Townsville Coastal Plains & Offshore

TownsvilleLocation“Townsville has a great variety of natural and built environments, and community will be supported to use and appreciate them. We recognise how our food and lifestyle choices can impact local produce markets and create pollution. We are rising to the challenges of helping everybody learn from past mistakes in soil and water management so that future generations can experience healthy urban and reef ecosystems.”


Townsville City lies on the shores of Cleveland Bay and Halifax Bay, protected to some degree from weather that predominantly comes from the south-east. Cleveland Bay is mostly shallow inshore, with several large beaches and continually shifting sand bars. The seagrass meadows and fringing reefs are home to rare dolphins, dugongs, migratory whales and turtles. The mouth of the Bohle River and Cleveland Bay are declared Fish Habitat Areas and Cleveland Bay is covered by a Dugong Protection Area.

The sub-region includes the coastal flats of the Ross, Black and Bohle rivers, which flow from the eastern slopes of Hervey Range, through Townsville’s urban and urban fringe areas. The Crystal Creek catchment extends from the Paluma Range’s tropical rainforests.

This sub-region also includes two populated islands within the Great Barrier Reef (GBR) World Heritage Area. Magnetic Island (Yunbenun) lies 8km offshore from Townsville. Nearly three quarters of the island’s 52 km² is national park, with Mt. Cook in the centre rising to 497 metres and the island is a haven for wildlife. Palm Island (Bwgcolman) is 65km north-west of Townsville and about 30km off-shore. It is the main island of the Greater Palm group, and comprises small bays, sandy beaches and steep forested mountains in a wet tropical climate.

Community and enterprise

With a growing population of over 190,000, Townsville is considered the unofficial capital of North Queensland. It hosts many government, community and major business administrative offices for the northern half of the state.

The Townsville region has a diverse economy with no single dominant sector. Townsville is an important service hub, linked to supply chains and value-adding services. The Port of Townsville is the primary sea link to the region’s mineral and agricultural areas, and population centres. The port handles an eighth of Queensland’s international trade (by value). Townsville City and its port are serviced by major national and state road and rail networks to the north, south and west (Port of Townsville, 2015). Townsville is unique as it is the only city globally to refine three different base metals; zinc, copper and nickel. Ross River Dam is located close to the city and provides the main water storage for the urban area.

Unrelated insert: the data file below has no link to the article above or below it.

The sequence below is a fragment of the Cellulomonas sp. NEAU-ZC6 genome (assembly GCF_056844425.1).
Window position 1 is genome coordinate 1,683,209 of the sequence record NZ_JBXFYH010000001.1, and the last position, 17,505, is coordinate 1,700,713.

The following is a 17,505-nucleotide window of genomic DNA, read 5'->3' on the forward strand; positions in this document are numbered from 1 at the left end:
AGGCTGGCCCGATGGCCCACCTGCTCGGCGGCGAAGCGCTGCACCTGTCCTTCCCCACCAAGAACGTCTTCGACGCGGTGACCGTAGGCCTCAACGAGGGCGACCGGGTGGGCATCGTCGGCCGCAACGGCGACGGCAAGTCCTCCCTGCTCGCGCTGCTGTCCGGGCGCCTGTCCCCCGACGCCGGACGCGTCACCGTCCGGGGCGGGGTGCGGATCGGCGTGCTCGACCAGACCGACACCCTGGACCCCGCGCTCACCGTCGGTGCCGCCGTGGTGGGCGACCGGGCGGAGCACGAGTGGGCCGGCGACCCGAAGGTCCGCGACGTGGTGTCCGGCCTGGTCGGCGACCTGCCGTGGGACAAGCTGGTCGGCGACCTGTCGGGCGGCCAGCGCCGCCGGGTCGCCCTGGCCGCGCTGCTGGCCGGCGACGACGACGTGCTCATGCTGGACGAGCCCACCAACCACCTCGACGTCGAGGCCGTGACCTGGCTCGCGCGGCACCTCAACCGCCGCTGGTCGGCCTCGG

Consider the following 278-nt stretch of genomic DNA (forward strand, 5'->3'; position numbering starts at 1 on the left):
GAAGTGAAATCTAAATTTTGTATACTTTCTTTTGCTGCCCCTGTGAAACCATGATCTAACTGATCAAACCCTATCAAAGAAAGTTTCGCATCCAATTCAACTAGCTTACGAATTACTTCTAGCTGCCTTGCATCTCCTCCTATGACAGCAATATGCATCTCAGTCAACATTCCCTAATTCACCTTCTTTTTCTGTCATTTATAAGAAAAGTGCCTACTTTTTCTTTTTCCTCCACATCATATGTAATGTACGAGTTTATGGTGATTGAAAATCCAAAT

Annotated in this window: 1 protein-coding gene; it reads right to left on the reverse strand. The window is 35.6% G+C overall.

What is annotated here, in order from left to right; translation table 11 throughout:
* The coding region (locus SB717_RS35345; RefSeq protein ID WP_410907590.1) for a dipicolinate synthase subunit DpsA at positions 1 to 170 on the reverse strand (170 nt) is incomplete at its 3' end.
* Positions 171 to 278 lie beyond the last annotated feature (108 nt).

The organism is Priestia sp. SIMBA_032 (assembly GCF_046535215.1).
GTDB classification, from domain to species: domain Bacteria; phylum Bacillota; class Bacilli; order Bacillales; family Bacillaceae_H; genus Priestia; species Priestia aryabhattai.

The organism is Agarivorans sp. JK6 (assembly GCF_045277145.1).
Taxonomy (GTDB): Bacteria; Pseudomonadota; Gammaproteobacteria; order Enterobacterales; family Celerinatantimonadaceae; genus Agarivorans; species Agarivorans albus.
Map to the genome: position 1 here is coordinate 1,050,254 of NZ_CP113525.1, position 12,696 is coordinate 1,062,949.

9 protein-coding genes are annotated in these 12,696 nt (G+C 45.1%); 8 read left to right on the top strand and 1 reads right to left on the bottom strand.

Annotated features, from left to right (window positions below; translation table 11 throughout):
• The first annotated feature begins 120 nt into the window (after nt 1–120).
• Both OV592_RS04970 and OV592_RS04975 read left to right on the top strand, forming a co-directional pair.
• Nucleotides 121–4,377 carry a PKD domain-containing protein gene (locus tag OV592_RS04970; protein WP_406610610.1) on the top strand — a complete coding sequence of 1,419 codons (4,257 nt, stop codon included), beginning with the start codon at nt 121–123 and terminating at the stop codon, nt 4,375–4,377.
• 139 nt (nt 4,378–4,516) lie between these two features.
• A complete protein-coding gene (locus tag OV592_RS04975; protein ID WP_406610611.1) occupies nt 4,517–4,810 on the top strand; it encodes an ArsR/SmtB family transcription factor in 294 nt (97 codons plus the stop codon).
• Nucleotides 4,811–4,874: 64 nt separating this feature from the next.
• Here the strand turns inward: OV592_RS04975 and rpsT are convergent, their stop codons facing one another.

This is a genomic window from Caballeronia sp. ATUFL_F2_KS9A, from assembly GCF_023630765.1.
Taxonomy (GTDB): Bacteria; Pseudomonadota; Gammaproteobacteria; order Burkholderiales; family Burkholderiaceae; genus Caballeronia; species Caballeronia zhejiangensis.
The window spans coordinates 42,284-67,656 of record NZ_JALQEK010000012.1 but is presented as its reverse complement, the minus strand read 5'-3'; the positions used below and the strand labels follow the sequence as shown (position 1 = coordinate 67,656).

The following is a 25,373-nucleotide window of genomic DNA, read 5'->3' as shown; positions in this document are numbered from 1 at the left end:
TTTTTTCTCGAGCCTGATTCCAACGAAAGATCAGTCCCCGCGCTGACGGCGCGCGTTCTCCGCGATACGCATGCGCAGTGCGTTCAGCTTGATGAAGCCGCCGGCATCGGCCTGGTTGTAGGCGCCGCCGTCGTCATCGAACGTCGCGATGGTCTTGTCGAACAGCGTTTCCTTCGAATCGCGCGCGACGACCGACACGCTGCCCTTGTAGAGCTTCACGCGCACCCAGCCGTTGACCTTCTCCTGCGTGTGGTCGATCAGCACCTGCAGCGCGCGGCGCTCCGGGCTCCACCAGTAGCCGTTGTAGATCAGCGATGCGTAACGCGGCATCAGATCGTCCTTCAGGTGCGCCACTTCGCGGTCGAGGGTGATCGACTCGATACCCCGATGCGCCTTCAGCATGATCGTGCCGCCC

The Palm Island Aboriginal Shire Council manages most of the islands in the Greater Palm group. It has a resident community of about 2,600 people and a strong interest in cultural and eco tourism. Magnetic Island is a suburb of Townsville City with a population just over 2,400.

The Townsville sub-region’s growing population relies on secure water resources for domestic, commercial and industrial use. Expansion of the urban footprint also needs to consider impacts on land and biodiversity at a local landscape scale.

Townsville Coastal Plains & Offshore Community Priorities

Connected corridors and urban green space

“Our region is managed for residential lifestyles which are integrated with, and sensitive to, the natural environment. Our community wants to improve this by creating more natural links between urban green spaces and within agricultural land, identifying biodiversity hot spots, enhancing habitat and riparian corridors, and protecting intact coastal foreshores. The integrity of our coastline is important to protect against storm surges, waves, wind and overland flows, which may require sand and vegetation restoration works.”

Community education and partnerships for transformation

“We want to see more opportunities for the community, including the Indigenous community, to care for and access country, and make a difference for biodiversity conservation. Some people think our environmental problems are being taken care of, but we need large-scale transformational changes, rather than more of the same on-ground activities. We need access to accurate scientific information, and better, more targeted communication and education. We will try to achieve this by building on partnerships between individuals and community groups with local councils, the relevant State departments that are consolidated in our region, industry, and research organisations.”

Catchment to reef water management

“Our community sees water as the most valuable natural asset and we need to take a holistic view on how it is managed to protect the quality of water entering the GBR. Working with stakeholders across our region and with our neighbours, we will strive to collaboratively manage our waterways for low impact use, and diligently control sediments, nutrients and pest aquatic species.”

Strong governance

“Strong governance arrangements are needed for successful regional NRM, including a more ‘bottom-up’ and transparent approach. Our community will celebrate our successes, while implementing strategies to maintain volunteers, skills and funding. We need to find community champions who are strong voices for the environment, and ensure that we acknowledge competing stakeholder interests, while achieving successful social, economic and environmental outcomes.”

NQ Dry Tropics